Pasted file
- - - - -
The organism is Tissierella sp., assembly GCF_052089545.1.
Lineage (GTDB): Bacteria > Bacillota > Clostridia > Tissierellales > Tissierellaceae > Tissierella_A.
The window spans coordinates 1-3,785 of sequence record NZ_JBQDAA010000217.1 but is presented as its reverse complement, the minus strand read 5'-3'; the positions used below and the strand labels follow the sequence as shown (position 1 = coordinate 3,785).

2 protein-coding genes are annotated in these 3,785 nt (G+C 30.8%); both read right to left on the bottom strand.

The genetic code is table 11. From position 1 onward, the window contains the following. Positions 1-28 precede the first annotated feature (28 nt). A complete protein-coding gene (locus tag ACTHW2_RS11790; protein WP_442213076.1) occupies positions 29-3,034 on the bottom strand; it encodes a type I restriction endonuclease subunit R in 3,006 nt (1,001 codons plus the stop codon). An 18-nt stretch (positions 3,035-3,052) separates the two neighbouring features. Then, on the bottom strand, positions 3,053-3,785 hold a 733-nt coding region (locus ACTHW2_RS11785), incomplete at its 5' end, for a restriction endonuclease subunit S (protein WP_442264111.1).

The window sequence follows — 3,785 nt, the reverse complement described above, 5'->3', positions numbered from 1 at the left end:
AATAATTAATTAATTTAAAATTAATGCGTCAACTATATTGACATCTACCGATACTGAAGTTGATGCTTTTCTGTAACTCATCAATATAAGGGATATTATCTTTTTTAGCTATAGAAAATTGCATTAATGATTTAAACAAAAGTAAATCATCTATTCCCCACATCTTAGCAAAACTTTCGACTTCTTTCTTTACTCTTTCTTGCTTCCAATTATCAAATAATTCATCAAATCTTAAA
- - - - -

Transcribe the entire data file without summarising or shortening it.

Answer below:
The organism is Tissierella sp., assembly GCF_052089545.1.
Lineage (GTDB): Bacteria > Bacillota > Clostridia > Tissierellales > Tissierellaceae > Tissierella_A.
The window spans coordinates 1-3,785 of sequence record NZ_JBQDAA010000217.1 but is presented as its reverse complement, the minus strand read 5'-3'; the positions used below and the strand labels follow the sequence as shown (position 1 = coordinate 3,785).

2 protein-coding genes are annotated in these 3,785 nt (G+C 30.8%); both read right to left on the bottom strand.

The genetic code is table 11. From position 1 onward, the window contains the following. Positions 1-28 precede the first annotated feature (28 nt). A complete protein-coding gene (locus tag ACTHW2_RS11790; protein WP_442213076.1) occupies positions 29-3,034 on the bottom strand; it encodes a type I restriction endonuclease subunit R in 3,006 nt (1,001 codons plus the stop codon). An 18-nt stretch (positions 3,035-3,052) separates the two neighbouring features. Then, on the bottom strand, positions 3,053-3,785 hold a 733-nt coding region (locus ACTHW2_RS11785), incomplete at its 5' end, for a restriction endonuclease subunit S (protein WP_442264111.1).

The window sequence follows — 3,785 nt, the reverse complement described above, 5'->3', positions numbered from 1 at the left end:
AATAATTAATTAATTTAAAATTAATGCGTCAACTATATTGACATCTACCGATACTGAAGTTGATGCTTTTCTGTAACTCATCAATATAAGGGATATTATCTTTTTTAGCTATAGAAAATTGCATTAATGATTTAAACAAAAGTAAATCATCTATTCCCCACATCTTAGCAAAACTTTCGACTTCTTTCTTTACTCTTTCTTGCTTCCAATTATCAAATAATTCATCAAATCTTAAA